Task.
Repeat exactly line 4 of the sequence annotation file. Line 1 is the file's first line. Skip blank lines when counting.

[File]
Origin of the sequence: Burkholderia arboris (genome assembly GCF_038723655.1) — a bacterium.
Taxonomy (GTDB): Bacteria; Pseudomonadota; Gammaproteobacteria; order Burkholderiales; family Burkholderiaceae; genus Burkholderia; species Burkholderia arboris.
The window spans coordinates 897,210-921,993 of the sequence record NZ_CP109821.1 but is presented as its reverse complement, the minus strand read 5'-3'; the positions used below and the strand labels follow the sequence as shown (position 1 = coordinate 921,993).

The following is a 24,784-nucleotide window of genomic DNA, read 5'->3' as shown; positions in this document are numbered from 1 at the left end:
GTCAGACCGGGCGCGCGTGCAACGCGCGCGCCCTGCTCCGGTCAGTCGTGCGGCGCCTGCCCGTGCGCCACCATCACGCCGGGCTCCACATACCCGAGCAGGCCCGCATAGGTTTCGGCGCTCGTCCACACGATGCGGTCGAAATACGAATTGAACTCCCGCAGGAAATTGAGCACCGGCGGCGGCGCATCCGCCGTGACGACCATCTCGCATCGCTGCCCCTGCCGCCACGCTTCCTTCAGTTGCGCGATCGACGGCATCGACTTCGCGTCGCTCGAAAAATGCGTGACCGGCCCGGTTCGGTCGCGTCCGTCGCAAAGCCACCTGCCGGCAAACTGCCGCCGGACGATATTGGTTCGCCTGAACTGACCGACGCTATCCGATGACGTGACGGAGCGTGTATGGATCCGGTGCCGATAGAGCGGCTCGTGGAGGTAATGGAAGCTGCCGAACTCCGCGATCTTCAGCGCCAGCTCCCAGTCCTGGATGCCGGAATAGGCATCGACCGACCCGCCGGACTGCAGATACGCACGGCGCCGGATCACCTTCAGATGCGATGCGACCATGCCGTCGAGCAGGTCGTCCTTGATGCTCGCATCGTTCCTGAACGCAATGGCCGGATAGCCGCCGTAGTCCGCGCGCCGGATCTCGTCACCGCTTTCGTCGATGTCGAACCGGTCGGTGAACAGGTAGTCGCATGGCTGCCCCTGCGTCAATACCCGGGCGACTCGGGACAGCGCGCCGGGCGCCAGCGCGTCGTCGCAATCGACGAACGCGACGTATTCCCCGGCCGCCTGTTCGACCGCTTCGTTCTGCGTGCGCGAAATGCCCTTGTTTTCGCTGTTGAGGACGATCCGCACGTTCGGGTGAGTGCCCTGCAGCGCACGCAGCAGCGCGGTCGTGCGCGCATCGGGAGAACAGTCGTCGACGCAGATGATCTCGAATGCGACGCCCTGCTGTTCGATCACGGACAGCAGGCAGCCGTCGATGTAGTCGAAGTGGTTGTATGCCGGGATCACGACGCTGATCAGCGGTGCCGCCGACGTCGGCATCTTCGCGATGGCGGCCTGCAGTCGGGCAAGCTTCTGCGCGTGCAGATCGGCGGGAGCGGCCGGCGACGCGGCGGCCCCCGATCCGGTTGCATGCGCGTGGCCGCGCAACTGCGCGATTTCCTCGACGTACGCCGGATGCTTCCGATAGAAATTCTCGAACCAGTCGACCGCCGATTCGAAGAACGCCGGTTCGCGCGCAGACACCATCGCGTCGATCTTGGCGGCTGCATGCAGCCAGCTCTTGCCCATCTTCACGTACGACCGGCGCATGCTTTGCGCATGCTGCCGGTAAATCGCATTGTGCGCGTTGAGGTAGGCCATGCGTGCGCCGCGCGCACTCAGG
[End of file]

The following is a 24,784-nucleotide window of genomic DNA, read 5'->3' as shown; positions in this document are numbered from 1 at the left end: